Steve Bloomer was born in Crawley, Worcestershire in 1874 and was already an established English international when Boro signed him from Derby County in the following season. He had already scored 238 goals in 375 matches for the Rams, but mindful of the FA keeping a close eye on any more mind-blowing transfer fees, how were Boro able to finance his transfer? When news of the transfer became public it was suggested that Boro and Derby had ‘massaged’ the figures to complete the deal. The agreed fee was £750, still £400 above the threshold. Boro and Derby got round that by Derby including a fictitious valuation of £350 on their reserve full back Jack Ratcliffe who had only made 16 first team appearances in 4 seasons for the Rams and went on to play only 3 matches in his 2 seasons with Boro. The transfer fee for Steve Bloomer was quoted as £400 so in essence Boro really only paid Derby’s valuation of £750 for Bloomer and a worthless full back.
Steve Bloomer was described as football’s first superstar and was aged 31 when he made his debut for Boro in a 1-6 thrashing at Liverpool but scored 6 goals in his 9 matches whilst Common was top scorer with 19 in 36 matches. Even so Boro again only just avoided relegation by winning 4 and drawing one of their final 6 matches with Common scoring 9 goals and Bloomer 5 in those 6 matches with an emphatic 5-0 home win over Stoke City and a 6-1 over Manchester City being the highlights. Andy Aitken took over as Boro manager and he stabilised Boro with finishes of 11th, 6th and 9th in his 3 years in control.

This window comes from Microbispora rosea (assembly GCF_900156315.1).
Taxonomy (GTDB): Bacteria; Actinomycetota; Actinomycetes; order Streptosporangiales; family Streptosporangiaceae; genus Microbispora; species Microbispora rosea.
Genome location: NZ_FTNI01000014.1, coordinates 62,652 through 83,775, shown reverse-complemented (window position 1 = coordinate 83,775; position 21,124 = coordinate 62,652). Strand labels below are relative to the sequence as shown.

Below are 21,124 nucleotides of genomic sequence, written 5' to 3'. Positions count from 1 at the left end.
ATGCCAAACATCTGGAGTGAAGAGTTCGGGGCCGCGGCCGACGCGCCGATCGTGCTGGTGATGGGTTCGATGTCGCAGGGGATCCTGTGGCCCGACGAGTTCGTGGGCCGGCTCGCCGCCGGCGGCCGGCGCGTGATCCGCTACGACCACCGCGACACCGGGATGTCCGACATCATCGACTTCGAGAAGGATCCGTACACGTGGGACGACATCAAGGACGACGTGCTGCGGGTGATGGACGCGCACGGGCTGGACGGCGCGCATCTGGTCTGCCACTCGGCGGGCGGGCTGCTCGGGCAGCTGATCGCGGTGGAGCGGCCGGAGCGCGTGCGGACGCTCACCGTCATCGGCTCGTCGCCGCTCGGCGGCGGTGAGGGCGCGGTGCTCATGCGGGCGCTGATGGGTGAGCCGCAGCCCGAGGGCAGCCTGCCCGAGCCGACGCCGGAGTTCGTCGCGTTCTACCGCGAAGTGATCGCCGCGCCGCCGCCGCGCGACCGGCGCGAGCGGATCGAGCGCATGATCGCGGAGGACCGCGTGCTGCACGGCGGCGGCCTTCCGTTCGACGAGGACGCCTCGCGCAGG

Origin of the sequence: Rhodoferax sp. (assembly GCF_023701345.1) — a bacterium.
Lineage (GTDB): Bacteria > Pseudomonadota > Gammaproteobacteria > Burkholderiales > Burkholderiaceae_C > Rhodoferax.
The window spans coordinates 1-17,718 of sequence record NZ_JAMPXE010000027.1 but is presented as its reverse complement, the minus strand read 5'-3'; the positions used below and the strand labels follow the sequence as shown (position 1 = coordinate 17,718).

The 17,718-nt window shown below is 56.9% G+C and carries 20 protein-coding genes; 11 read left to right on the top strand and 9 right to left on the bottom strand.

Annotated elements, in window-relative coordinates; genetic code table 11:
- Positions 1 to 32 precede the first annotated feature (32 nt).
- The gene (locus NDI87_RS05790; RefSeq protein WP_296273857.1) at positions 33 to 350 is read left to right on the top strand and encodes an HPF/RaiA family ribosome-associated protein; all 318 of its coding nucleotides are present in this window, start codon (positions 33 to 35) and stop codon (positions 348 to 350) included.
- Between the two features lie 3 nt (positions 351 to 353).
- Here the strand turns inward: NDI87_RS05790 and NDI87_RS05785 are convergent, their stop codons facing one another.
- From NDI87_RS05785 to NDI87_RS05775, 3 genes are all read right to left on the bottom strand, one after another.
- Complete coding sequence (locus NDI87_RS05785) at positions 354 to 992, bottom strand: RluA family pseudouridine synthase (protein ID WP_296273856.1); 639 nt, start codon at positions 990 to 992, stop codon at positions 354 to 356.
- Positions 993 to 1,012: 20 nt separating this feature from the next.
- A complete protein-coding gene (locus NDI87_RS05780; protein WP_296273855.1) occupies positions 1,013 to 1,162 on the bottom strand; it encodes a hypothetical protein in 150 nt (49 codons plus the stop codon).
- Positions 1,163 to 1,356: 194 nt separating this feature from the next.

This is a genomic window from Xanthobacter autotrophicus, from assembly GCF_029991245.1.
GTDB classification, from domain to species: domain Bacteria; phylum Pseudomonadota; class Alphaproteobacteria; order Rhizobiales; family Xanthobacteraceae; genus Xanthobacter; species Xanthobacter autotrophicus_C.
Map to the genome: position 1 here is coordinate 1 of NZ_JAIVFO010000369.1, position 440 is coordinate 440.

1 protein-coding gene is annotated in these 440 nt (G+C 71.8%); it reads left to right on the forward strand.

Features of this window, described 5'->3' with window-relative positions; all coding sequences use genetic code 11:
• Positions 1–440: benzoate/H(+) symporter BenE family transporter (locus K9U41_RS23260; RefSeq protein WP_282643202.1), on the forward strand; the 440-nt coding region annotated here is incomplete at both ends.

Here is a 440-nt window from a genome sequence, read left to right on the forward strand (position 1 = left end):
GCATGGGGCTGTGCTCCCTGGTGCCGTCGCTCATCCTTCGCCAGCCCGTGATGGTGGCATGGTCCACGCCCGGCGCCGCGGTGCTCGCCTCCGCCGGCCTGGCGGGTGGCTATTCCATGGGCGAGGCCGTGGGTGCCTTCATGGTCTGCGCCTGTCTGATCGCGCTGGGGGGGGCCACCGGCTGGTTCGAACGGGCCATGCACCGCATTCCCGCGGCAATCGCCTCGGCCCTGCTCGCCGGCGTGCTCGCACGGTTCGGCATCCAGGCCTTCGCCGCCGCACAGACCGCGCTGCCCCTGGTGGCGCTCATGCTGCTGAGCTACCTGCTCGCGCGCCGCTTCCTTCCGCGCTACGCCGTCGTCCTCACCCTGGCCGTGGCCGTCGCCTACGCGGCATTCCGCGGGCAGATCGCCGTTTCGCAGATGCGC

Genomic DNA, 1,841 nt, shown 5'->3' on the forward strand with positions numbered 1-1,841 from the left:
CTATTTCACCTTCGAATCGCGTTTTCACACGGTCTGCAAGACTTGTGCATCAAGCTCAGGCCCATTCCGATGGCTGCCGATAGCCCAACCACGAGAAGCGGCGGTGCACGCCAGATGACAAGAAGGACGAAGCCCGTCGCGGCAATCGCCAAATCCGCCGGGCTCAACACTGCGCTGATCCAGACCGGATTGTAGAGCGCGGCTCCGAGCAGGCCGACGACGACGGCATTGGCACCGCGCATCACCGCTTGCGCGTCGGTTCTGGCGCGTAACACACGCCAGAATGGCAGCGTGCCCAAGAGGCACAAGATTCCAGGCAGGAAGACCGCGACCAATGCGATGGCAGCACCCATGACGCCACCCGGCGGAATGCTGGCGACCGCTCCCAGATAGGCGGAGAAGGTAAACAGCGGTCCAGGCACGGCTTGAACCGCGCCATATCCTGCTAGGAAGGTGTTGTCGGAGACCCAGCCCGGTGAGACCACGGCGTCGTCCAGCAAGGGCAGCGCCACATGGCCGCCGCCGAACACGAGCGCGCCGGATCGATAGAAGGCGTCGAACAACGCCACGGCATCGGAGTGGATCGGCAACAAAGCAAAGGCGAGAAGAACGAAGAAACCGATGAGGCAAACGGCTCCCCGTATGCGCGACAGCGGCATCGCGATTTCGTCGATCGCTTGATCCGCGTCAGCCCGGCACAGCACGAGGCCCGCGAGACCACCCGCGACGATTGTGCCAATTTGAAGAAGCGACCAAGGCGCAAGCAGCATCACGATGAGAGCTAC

Alf Common finished with 65 goals in 168 appearances for Boro and 2 pfor England in his 3 appearances. He was reputed to be 6ft 8 inches tall and finished his career with Preston North End and scored a career total of 123 goals in 385 appearances. He died aged 65 in Darlington in 1946. Steve Bloomer scored 62 goals in 130 appearances for Boro and returned to Derby in 1910. His career ended with a staggering 352 goals for his two clubs in 596 appearances. He also scored 28 goals for England in only 23 appearances, and at a height of only 5ft 8 inches proved the value of a ‘little and large’ strike force for Boro at the time. He died aged 64 in 1938.